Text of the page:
Hunter: What is your process as a director with actors? Obviously, you know the language of acting very well from being an actor and training actors. But once you’re on stage working, what kind of a collaboration do you try to build with actors?

Michael: It is all about trust. And I don’t mean Let’s-stand-in-a-circle-and-quote-Oprah trust (although someone will write in and say I’ve done something like that—I did live through the Eighties, honey). The actors have to trust the material/playwright (even if it’s inferior and they don’t particularly like it – get over it); they have to trust each other (even after they’ve had bad sex on opening night and now hate each other); they have to trust the audience (even though there are 20 people and they think there should be 97); they have to trust me (even though they think I’m a monster because I accurately call them on their shit). I often find myself giving this speech because I’ve heard that some actor has incorrectly decided I don’t “like” him: “It fucking doesn’t matter whether or not I like you. I am invested in this show looking good because I want to look good. Get it, doll? So whether I like you or loathe you or want to marry you or see you set on fire on closing night, trust me. I will do everything in my power to make you look good. Got it?” Well, they are actors. Some of them get it. Others wallow in their grueling narcissism. Trust. If playing with fuzzy stuffed animals in the dressing room helps that process, go for it. Just don’t drink. Or smoke weed.

Hunter: I’ve made the mistake of not trusting more than once. You are really onto something there. Just how different is it to be an openly LGBT talent now than it was in 1990? I sometimes think young people really don’t even realize the sea change? Or do you see it as, “the more things change, the more they stay the same”?

Michael: I am so enmeshed that I often don’t have perspective. But that doesn’t keep me from blathering on about it. I can’t help but look at the life of Kevin Spacey. Who is writing that screenplay? And will an openly gay actor play the role? What a tortured creature. In 2017. And so tortured that he could go on national television and make fun of the fact that he is – was – the biggest closet case in Hollywood. That’s supposed to be funny? Not so funny now, is it? Jesus, I don’t want him in our tribe. But he is and we gotta face that. All the boys swilling cocktails in their $500 outfits and trilling about the joys of being gay in Twenty-First Century Hollywood have to look at Kevin, baby. He’s part of their culture. Our culture, sorry. The closet is still too fucking full in my opinion. And look at the “art” that’s being done. Yes, there’s Call Me By Your Name (I haven’t seen it but I believe that it’s beyond brilliant but I also believe there’s a gay actor out there who could have played the lead role and it would not have been less brilliant). But thank God, we also have Will & Grace, which was retro in its first iteration. And Broadway is oh-so-edgy: revivals of The Boys in the Band, M. Butterfly, Torch Song Trilogy. Someone should write a hip-hop musical of The Children’s Hour. I dunno, Hunter. Frankly, I did see some change during the plague because we had something to respond to with fire and brimstone, rage and fury. There’s a play at “my” theatre (Skylight, where I am an Artistic Associate) – a trans story, Rotterdam, and I feel like it’s ahead of the pack in terms of looking at the human component of where we are in terms of gender equality and what that means in a larger context. I love Boys in the Band and M. Butterfly and Torch Song —they fed my soul, nourished every fiber of my queer identity – but that’s what Broadway has to feed us in 2018? Fuck me.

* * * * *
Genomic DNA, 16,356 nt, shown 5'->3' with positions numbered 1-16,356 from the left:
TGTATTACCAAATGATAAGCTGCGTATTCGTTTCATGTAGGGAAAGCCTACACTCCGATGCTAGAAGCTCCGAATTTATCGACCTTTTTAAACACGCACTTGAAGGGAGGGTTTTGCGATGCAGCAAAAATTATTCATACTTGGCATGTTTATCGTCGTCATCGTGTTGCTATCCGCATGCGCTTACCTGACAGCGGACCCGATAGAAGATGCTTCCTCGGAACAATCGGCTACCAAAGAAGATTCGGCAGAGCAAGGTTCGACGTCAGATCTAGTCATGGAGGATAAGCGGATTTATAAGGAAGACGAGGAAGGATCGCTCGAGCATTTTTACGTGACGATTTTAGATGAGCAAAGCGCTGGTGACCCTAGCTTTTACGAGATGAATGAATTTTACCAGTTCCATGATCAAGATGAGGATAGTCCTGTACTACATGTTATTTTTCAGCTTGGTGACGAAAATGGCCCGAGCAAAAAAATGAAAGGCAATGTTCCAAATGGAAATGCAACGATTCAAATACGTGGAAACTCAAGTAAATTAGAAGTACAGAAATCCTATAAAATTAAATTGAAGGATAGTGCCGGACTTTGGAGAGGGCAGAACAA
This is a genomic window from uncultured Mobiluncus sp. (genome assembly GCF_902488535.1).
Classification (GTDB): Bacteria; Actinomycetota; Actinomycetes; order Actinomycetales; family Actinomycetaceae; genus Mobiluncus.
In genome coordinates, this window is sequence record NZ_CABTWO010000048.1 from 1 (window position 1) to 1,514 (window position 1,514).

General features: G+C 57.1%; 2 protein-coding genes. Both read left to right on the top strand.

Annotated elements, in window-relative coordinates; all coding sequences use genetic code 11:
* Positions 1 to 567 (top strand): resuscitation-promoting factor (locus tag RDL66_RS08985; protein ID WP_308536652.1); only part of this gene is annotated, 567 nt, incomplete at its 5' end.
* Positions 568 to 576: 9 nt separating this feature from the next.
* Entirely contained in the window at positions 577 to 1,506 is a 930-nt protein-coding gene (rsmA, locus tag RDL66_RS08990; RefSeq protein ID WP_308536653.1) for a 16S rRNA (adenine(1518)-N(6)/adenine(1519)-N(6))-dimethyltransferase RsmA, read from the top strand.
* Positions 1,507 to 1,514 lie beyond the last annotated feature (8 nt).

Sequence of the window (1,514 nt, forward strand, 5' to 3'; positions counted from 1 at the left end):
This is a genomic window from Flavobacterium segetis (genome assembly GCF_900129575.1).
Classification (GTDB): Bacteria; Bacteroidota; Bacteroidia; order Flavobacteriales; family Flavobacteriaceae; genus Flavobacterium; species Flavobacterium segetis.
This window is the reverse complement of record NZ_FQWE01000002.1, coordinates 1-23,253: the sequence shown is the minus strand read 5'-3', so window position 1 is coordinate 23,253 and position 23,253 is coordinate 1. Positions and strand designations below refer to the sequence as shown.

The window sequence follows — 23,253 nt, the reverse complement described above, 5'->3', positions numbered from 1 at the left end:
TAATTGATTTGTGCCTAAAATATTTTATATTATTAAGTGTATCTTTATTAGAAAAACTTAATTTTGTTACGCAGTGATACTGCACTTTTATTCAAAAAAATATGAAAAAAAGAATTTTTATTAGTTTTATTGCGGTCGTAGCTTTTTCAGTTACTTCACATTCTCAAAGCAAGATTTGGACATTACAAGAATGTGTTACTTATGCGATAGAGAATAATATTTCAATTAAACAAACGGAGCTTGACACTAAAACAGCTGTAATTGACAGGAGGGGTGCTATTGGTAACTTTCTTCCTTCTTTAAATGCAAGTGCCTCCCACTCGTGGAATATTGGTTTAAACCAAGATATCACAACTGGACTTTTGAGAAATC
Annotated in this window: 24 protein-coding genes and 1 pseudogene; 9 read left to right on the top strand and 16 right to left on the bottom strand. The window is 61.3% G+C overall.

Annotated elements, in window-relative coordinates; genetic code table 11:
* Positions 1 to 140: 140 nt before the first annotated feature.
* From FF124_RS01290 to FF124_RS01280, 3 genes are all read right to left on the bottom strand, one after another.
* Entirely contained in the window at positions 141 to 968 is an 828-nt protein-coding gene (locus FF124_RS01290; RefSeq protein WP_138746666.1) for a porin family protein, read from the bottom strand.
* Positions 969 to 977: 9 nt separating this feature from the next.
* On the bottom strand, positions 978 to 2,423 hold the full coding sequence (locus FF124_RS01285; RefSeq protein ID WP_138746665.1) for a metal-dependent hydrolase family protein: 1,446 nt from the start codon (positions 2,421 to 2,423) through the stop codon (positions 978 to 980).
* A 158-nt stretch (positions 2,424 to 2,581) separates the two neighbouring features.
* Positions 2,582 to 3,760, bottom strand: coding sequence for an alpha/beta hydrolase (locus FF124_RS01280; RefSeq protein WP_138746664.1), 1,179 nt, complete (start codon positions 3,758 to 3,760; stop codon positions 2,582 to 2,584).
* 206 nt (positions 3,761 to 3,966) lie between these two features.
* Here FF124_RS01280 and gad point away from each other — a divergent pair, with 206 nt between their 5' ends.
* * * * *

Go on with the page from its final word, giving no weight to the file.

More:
Hunter: Perhaps as a bit of a follow-up. Why do you think that an industry packed with LGBT people had such difficulty integrating our own voices and telling our own stories? Incredible progress has been made in your lifetime on this, but why was it so difficult? This town has always been teeming with gays.

Michael: I’ve given a lot of time and a lot of thought to this. At one time, I thought I had it. Let’s look at our movement from the time span we cling to. If we were closeted until approximately 1968 – Stonewall, the birth of gay liberation – that means we’ve only been out for half a century. Now, we had some mighty powerful queers who were dancing in the dark before us (and writing in the dark, painting in the dark, writing operas, poetry, and multitudinous activities not of an artistic nature, not to mention being in long-term marriages and, yes, adopting children). But with all this openness (and here’s where your question begs questioning as all good questions do): why are we still so afraid of our shadows? Or, to employ some psycho-language, our shadow selves? Or to quote Mart Crowley (who wrote The Boys In The Band in 1968 ), “…if we could just learn not to hate ourselves quite so very much.” Just because the town has been teeming with gays, doesn’t mean they like themselves. Or each other. Or want to do business with each other. Or trust each other. Or aren’t constantly jealous of each other. Or aren’t homophobic and racist and sexist and ageist and looksist. It seems like I’ve been doing this a long time, Hunter. And it seems like I would have seen more finite change. When I came out in the mid-Seventies, I might see a closet case actor that I’d seen the night before getting fucked at the baths and he’d risk his life running across the street to avoid me. And guess what? There are virtually no baths now but there are closeted gay actors who risk their lives running across the street to avoid me, even if I didn’t see them getting fucked the night before.